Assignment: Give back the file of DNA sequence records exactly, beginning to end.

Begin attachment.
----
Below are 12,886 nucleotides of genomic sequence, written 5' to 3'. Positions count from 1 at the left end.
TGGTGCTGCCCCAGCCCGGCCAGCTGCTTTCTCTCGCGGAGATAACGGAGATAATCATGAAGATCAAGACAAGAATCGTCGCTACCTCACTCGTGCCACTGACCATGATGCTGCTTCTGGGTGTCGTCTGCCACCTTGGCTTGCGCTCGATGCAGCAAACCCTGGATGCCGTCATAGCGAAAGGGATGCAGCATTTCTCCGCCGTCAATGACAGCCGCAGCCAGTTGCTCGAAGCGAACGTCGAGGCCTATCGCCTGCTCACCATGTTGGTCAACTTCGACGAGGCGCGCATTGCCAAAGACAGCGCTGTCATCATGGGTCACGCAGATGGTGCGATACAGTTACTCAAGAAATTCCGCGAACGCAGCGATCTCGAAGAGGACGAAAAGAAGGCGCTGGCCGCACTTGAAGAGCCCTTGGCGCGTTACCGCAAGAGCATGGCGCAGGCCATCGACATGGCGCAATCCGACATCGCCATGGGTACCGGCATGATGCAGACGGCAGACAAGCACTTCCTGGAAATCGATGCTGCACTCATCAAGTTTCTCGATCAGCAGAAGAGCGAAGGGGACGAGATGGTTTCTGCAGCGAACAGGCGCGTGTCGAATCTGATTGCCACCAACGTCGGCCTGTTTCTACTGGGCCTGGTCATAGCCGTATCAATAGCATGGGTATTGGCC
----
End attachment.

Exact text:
Below are 12,886 nucleotides of genomic sequence, written 5' to 3'. Positions count from 1 at the left end.
TGGTGCTGCCCCAGCCCGGCCAGCTGCTTTCTCTCGCGGAGATAACGGAGATAATCATGAAGATCAAGACAAGAATCGTCGCTACCTCACTCGTGCCACTGACCATGATGCTGCTTCTGGGTGTCGTCTGCCACCTTGGCTTGCGCTCGATGCAGCAAACCCTGGATGCCGTCATAGCGAAAGGGATGCAGCATTTCTCCGCCGTCAATGACAGCCGCAGCCAGTTGCTCGAAGCGAACGTCGAGGCCTATCGCCTGCTCACCATGTTGGTCAACTTCGACGAGGCGCGCATTGCCAAAGACAGCGCTGTCATCATGGGTCACGCAGATGGTGCGATACAGTTACTCAAGAAATTCCGCGAACGCAGCGATCTCGAAGAGGACGAAAAGAAGGCGCTGGCCGCACTTGAAGAGCCCTTGGCGCGTTACCGCAAGAGCATGGCGCAGGCCATCGACATGGCGCAATCCGACATCGCCATGGGTACCGGCATGATGCAGACGGCAGACAAGCACTTCCTGGAAATCGATGCTGCACTCATCAAGTTTCTCGATCAGCAGAAGAGCGAAGGGGACGAGATGGTTTCTGCAGCGAACAGGCGCGTGTCGAATCTGATTGCCACCAACGTCGGCCTGTTTCTACTGGGCCTGGTCATAGCCGTATCAATAGCATGGGTATTGGCC